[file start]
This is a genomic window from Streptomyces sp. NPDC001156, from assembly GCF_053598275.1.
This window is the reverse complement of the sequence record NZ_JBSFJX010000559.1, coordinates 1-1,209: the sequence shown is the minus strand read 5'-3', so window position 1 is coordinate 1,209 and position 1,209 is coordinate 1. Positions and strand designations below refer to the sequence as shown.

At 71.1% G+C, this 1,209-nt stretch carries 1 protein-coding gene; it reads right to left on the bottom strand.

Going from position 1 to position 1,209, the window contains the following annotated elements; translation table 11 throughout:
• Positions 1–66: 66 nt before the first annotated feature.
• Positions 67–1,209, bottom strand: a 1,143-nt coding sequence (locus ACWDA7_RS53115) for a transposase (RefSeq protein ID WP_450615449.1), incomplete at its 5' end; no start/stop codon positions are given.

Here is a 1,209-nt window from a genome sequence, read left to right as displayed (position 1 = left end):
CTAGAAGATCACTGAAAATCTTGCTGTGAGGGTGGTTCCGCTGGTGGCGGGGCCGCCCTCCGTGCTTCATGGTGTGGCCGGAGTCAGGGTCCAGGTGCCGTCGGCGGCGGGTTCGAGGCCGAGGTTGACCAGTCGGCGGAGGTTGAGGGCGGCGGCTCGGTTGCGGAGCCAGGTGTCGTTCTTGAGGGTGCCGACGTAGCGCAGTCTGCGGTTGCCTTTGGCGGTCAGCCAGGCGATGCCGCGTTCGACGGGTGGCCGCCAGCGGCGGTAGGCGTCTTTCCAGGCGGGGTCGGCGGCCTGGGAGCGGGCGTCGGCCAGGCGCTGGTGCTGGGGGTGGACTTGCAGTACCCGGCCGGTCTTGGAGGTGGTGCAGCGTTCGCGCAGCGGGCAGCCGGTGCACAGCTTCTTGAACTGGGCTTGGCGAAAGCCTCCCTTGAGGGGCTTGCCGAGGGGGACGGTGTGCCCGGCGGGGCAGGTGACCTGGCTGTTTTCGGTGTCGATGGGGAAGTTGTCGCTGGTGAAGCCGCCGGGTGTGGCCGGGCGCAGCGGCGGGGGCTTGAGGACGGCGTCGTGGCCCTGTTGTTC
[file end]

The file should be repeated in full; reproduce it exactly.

This is a genomic window from Streptomyces sp. NPDC001156, from assembly GCF_053598275.1.
This window is the reverse complement of the sequence record NZ_JBSFJX010000559.1, coordinates 1-1,209: the sequence shown is the minus strand read 5'-3', so window position 1 is coordinate 1,209 and position 1,209 is coordinate 1. Positions and strand designations below refer to the sequence as shown.

At 71.1% G+C, this 1,209-nt stretch carries 1 protein-coding gene; it reads right to left on the bottom strand.

Going from position 1 to position 1,209, the window contains the following annotated elements; translation table 11 throughout:
• Positions 1–66: 66 nt before the first annotated feature.
• Positions 67–1,209, bottom strand: a 1,143-nt coding sequence (locus ACWDA7_RS53115) for a transposase (RefSeq protein ID WP_450615449.1), incomplete at its 5' end; no start/stop codon positions are given.

Here is a 1,209-nt window from a genome sequence, read left to right as displayed (position 1 = left end):
CTAGAAGATCACTGAAAATCTTGCTGTGAGGGTGGTTCCGCTGGTGGCGGGGCCGCCCTCCGTGCTTCATGGTGTGGCCGGAGTCAGGGTCCAGGTGCCGTCGGCGGCGGGTTCGAGGCCGAGGTTGACCAGTCGGCGGAGGTTGAGGGCGGCGGCTCGGTTGCGGAGCCAGGTGTCGTTCTTGAGGGTGCCGACGTAGCGCAGTCTGCGGTTGCCTTTGGCGGTCAGCCAGGCGATGCCGCGTTCGACGGGTGGCCGCCAGCGGCGGTAGGCGTCTTTCCAGGCGGGGTCGGCGGCCTGGGAGCGGGCGTCGGCCAGGCGCTGGTGCTGGGGGTGGACTTGCAGTACCCGGCCGGTCTTGGAGGTGGTGCAGCGTTCGCGCAGCGGGCAGCCGGTGCACAGCTTCTTGAACTGGGCTTGGCGAAAGCCTCCCTTGAGGGGCTTGCCGAGGGGGACGGTGTGCCCGGCGGGGCAGGTGACCTGGCTGTTTTCGGTGTCGATGGGGAAGTTGTCGCTGGTGAAGCCGCCGGGTGTGGCCGGGCGCAGCGGCGGGGGCTTGAGGACGGCGTCGTGGCCCTGTTGTTC